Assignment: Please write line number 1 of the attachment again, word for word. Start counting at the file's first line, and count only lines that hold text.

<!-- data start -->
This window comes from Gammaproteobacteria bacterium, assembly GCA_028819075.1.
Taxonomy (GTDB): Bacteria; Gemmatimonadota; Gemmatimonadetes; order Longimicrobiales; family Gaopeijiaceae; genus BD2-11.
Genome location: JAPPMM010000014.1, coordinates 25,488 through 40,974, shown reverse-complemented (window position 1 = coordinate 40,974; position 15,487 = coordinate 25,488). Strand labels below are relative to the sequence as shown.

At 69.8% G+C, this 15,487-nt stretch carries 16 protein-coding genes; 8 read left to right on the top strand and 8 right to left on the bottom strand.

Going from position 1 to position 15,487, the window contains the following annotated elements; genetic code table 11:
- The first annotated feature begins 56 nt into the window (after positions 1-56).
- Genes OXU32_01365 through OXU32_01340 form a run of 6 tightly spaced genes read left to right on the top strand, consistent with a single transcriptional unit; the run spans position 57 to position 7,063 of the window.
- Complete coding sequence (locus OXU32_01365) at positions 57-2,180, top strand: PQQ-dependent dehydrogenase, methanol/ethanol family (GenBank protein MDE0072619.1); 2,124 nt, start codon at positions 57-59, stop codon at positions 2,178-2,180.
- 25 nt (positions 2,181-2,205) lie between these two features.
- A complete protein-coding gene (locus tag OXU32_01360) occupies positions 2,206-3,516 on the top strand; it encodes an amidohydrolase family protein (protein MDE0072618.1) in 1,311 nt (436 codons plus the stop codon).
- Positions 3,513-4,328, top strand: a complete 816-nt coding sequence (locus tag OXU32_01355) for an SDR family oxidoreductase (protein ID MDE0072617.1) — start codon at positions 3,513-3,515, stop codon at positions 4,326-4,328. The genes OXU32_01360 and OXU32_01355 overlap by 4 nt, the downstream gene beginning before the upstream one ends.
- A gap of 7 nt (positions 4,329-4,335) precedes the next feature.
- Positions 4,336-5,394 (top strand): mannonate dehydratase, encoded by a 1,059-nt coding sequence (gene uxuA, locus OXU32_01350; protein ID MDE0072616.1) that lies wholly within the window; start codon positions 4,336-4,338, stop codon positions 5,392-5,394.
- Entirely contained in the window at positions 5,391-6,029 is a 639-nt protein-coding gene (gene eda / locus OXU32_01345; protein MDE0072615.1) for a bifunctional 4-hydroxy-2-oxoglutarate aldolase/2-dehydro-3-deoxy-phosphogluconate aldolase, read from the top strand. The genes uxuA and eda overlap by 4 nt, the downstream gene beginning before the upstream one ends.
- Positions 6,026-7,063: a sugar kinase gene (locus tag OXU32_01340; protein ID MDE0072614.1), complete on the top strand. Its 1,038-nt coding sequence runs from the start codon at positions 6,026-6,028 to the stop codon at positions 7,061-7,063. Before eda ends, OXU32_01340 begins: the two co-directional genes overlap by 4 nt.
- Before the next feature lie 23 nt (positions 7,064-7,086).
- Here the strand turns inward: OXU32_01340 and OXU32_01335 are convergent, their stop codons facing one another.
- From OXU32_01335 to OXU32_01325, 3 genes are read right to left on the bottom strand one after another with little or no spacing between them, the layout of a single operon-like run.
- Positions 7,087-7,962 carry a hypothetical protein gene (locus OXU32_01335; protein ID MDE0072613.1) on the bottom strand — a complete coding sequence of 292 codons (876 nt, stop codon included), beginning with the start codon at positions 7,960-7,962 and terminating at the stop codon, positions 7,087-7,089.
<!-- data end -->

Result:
This window comes from Gammaproteobacteria bacterium, assembly GCA_028819075.1.